I sure hope that I would see more of each of these play, since I think on a bigger scale, it could also show more explicitly on the context surrounding the story, which I think would be just as interesting to explore to see how the people around them would treat them and react, and how, should they do have any problem about it, they reconciliate with it. The cultural and social background here were mostly implied through the interaction of each character which affect their attitudes in treating their own homosexuality in relation to their work, or in finding their place within the society, but on a bigger scale, I suppose it would be interesting to see how that would be depicted in a bigger and longer play.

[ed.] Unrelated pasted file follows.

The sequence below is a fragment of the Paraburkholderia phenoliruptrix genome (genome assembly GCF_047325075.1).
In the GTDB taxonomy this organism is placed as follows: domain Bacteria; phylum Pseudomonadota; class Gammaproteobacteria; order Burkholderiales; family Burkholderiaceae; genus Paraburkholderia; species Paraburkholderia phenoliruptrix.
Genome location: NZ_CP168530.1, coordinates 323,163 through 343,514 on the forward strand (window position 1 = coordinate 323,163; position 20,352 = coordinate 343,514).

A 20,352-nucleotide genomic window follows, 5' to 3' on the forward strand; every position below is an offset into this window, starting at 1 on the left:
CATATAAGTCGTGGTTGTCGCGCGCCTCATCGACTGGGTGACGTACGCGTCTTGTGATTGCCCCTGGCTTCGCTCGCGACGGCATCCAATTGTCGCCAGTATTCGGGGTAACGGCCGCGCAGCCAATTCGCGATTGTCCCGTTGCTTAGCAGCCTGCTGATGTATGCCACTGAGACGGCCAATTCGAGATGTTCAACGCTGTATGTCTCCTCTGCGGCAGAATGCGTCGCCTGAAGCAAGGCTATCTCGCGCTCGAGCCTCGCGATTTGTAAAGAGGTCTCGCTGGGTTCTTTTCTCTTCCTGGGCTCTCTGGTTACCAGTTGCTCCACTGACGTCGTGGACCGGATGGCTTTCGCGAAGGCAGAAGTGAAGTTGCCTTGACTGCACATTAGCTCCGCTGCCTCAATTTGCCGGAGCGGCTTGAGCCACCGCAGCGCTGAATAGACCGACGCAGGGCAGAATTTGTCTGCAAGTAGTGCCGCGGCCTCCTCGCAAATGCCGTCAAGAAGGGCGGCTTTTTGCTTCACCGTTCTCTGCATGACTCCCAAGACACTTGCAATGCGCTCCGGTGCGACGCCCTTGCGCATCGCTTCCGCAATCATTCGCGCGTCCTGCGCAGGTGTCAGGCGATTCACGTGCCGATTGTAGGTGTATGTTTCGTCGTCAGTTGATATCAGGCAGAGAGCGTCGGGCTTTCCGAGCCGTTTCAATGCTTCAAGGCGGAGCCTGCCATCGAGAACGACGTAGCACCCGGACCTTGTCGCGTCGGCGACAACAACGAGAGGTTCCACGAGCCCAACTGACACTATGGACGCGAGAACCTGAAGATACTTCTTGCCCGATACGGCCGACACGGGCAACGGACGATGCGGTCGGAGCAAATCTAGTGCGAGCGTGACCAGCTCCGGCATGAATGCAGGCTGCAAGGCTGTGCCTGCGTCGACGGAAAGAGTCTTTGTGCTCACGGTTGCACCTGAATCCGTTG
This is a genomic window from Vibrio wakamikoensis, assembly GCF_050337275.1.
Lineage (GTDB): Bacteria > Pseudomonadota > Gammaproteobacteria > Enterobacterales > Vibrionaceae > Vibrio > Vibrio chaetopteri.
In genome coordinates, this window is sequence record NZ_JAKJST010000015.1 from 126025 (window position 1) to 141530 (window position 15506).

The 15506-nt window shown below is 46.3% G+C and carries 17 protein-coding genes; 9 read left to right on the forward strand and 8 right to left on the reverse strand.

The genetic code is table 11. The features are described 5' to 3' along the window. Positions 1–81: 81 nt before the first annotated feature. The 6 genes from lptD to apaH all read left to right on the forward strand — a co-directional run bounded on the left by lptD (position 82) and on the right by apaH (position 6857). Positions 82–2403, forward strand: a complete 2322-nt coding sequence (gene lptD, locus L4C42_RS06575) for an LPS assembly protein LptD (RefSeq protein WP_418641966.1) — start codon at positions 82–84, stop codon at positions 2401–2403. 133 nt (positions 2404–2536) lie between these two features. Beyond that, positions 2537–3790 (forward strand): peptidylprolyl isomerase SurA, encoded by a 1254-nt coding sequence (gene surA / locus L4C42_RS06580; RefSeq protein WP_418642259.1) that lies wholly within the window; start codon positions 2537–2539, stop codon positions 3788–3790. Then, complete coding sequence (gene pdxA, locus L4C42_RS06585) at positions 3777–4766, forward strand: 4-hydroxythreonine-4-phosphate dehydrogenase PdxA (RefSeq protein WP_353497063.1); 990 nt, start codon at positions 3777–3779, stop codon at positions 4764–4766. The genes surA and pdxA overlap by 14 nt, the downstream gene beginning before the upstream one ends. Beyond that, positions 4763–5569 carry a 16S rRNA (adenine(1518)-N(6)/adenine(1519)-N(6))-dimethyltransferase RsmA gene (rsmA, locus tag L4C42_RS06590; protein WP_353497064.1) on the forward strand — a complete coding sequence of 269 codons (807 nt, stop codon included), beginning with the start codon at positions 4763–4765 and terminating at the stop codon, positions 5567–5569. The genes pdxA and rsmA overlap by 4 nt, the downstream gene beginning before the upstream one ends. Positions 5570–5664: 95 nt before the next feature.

The only trivial thing that quite puzzled me is the perceived insistence to use Western names in all play, despite the fact that the plays were all set you in Indonesia, which made me start to wonder if the scripts were all adapted from foreign plays. Then again, thinking of the trend in the country to name kids in western-sounding names–something which has started quite long even before I was born, I suspect–this shouldn’t have bugged me too much. Besides, this is a tiny trivial detail (I could however, overthink and make an over-assumption on how this could be the byproduct of the impact of the global culture in the country).